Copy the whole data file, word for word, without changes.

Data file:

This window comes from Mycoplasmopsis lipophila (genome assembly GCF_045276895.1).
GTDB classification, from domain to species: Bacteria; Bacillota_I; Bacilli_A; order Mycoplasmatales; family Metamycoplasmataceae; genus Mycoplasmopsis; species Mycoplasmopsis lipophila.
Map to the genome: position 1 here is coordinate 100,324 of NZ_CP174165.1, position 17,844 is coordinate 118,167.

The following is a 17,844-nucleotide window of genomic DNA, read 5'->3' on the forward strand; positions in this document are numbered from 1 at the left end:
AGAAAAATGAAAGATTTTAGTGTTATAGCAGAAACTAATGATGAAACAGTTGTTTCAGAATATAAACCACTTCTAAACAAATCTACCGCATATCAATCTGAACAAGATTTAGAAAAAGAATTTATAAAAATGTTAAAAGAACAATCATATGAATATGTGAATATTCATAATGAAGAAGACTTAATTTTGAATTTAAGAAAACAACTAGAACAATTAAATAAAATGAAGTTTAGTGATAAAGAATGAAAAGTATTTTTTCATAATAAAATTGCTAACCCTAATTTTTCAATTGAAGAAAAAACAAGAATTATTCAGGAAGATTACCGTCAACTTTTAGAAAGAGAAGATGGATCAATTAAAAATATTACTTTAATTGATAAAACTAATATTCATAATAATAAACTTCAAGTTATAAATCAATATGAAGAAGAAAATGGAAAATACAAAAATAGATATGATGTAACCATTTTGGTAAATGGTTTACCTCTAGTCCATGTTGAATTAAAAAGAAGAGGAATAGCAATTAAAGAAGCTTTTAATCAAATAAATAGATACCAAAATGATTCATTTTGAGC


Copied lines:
This window comes from Mycoplasmopsis lipophila (genome assembly GCF_045276895.1).
GTDB classification, from domain to species: Bacteria; Bacillota_I; Bacilli_A; order Mycoplasmatales; family Metamycoplasmataceae; genus Mycoplasmopsis; species Mycoplasmopsis lipophila.
Map to the genome: position 1 here is coordinate 100,324 of NZ_CP174165.1, position 17,844 is coordinate 118,167.

The following is a 17,844-nucleotide window of genomic DNA, read 5'->3' on the forward strand; positions in this document are numbered from 1 at the left end:
AGAAAAATGAAAGATTTTAGTGTTATAGCAGAAACTAATGATGAAACAGTTGTTTCAGAATATAAACCACTTCTAAACAAATCTACCGCATATCAATCTGAACAAGATTTAGAAAAAGAATTTATAAAAATGTTAAAAGAACAATCATATGAATATGTGAATATTCATAATGAAGAAGACTTAATTTTGAATTTAAGAAAACAACTAGAACAATTAAATAAAATGAAGTTTAGTGATAAAGAATGAAAAGTATTTTTTCATAATAAAATTGCTAACCCTAATTTTTCAATTGAAGAAAAAACAAGAATTATTCAGGAAGATTACCGTCAACTTTTAGAAAGAGAAGATGGATCAATTAAAAATATTACTTTAATTGATAAAACTAATATTCATAATAATAAACTTCAAGTTATAAATCAATATGAAGAAGAAAATGGAAAATACAAAAATAGATATGATGTAACCATTTTGGTAAATGGTTTACCTCTAGTCCATGTTGAATTAAAAAGAAGAGGAATAGCAATTAAAGAAGCTTTTAATCAAATAAATAGATACCAAAATGATTCATTTTGAGC